Brooks West

Okay, that’s really helpful. And then, a couple of questions on the major pipeline of products if I could. Thanks for the detail on the RePlas, that’s where I wanted to go first. So, assuming the 2019, 2020 timeline holds, I am trying to think about, you described as this will be the $100 million opportunity I think when we chatted a few months ago, maybe half that was military, half was commercial. But it sounds like you had some encouraging conversations, maybe on both sides since then. So I am wondering if that dollar amount is still kind of the same and then, we are starting to get more questions, I mean, how do we think about the ramp of that product? Do you have capacity to go right to $50 million if you get that kind of demand from the military? And then, this looks like a product that maybe comes in at a little bit lower gross margins and corporate average, but it should have almost no kind of associated operating expense and maybe drops at a phenomenal operating contribution. Can you just give us - there are six questions, but all kind of around the same thing, just some modeling help with kind of how to think about the ramp of that product and also the contribution?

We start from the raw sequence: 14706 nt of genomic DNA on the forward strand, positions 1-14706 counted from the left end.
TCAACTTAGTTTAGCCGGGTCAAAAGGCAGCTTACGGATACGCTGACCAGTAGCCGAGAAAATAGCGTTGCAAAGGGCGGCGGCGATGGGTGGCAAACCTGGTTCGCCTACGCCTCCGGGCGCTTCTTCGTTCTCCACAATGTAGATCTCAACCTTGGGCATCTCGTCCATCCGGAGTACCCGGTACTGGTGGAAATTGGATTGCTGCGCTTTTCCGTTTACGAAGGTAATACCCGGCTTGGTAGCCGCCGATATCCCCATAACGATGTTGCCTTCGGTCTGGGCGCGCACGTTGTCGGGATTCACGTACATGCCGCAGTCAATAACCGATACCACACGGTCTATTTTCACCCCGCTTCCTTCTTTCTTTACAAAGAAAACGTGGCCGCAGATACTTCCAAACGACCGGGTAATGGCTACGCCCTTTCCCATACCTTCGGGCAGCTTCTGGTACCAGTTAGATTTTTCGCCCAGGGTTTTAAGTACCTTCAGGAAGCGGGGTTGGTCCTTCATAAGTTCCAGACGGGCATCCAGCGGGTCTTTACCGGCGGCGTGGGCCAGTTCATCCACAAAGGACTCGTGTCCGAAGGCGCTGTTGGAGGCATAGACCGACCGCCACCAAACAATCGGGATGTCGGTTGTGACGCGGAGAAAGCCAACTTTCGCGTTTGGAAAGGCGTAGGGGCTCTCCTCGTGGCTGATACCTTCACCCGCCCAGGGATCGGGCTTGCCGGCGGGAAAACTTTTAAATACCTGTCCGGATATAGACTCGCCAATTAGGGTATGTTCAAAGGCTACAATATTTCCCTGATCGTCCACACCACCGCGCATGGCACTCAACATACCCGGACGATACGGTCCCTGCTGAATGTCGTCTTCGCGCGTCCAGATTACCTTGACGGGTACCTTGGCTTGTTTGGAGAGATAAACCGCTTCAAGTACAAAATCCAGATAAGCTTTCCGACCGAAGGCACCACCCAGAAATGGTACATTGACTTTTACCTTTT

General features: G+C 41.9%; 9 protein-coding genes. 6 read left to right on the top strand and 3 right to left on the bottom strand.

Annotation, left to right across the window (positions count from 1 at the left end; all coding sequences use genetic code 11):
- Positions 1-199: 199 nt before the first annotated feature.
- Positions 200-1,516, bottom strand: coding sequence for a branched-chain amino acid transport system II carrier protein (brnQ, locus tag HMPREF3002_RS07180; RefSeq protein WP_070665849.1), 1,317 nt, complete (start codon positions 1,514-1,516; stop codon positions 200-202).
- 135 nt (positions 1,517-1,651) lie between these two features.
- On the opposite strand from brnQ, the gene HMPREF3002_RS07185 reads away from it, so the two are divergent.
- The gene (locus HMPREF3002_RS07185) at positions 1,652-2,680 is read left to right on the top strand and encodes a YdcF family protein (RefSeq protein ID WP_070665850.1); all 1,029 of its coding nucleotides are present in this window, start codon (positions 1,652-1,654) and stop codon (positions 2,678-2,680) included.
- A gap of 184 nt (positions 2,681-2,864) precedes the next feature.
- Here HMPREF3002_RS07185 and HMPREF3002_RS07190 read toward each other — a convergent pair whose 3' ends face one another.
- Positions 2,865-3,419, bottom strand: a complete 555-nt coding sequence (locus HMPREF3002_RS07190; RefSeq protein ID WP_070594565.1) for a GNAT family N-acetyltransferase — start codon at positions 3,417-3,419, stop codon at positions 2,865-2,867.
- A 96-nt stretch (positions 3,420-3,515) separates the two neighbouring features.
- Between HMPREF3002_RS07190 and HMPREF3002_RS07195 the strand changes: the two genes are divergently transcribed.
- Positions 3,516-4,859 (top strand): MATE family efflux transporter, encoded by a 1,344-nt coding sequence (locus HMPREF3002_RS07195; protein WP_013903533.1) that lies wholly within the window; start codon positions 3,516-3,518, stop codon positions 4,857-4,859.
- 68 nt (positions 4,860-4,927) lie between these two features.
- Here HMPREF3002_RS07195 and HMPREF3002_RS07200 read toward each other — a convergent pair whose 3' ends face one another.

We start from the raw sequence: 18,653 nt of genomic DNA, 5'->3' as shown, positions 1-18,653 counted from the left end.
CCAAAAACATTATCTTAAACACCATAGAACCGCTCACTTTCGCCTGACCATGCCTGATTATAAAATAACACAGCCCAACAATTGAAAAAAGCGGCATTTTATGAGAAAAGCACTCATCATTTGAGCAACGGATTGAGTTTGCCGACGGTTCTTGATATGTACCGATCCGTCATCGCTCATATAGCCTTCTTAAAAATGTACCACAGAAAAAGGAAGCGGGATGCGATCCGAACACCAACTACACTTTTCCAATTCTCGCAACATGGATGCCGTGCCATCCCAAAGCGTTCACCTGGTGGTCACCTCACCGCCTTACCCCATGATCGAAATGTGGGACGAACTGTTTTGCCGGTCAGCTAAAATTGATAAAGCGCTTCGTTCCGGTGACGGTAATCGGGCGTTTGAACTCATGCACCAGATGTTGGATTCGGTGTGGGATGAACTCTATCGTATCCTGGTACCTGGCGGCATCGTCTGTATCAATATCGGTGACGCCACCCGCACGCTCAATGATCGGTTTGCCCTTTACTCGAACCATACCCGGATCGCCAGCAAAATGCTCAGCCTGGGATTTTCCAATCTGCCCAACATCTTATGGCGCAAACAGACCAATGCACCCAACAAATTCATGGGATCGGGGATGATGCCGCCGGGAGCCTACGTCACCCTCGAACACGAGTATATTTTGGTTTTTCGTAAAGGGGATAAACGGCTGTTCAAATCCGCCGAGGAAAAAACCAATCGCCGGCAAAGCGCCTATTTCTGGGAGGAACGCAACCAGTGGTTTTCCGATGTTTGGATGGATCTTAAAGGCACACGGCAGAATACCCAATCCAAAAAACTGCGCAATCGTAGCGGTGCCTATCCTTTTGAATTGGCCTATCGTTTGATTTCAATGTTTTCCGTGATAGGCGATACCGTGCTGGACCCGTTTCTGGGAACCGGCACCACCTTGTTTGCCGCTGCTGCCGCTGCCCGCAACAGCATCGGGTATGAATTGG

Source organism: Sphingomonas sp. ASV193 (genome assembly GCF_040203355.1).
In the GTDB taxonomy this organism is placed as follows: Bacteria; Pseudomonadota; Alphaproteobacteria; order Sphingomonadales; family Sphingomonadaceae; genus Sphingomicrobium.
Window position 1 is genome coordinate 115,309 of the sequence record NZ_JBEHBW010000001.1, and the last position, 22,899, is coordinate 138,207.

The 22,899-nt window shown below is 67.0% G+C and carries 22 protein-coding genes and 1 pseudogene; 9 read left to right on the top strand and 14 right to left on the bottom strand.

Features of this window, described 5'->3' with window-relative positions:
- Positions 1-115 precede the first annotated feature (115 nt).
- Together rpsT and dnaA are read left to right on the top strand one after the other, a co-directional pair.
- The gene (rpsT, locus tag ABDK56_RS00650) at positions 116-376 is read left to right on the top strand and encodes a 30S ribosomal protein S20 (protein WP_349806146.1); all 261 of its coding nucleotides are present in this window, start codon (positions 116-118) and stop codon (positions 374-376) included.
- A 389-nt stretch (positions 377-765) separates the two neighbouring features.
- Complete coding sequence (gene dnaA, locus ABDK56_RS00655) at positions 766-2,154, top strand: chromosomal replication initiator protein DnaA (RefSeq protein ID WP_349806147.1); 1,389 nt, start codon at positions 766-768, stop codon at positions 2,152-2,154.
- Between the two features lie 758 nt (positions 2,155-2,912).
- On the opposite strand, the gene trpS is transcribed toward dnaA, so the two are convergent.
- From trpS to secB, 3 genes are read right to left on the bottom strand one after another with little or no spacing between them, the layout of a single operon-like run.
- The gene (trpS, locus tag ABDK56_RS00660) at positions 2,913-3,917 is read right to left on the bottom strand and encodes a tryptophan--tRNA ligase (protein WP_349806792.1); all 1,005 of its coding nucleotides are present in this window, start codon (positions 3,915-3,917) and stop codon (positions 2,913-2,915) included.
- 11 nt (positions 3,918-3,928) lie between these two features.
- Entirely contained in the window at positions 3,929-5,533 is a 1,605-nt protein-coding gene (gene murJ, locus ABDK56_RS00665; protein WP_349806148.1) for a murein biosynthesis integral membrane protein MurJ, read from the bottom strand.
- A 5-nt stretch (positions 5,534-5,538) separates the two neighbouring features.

Howard Root

Right I think, yes, the market, the ramp, the gross margin and I’ll add the timeline, just could you probably ask it on the follow-up. So I’ll get it all at once.

Brooks West

Sure.

Howard Root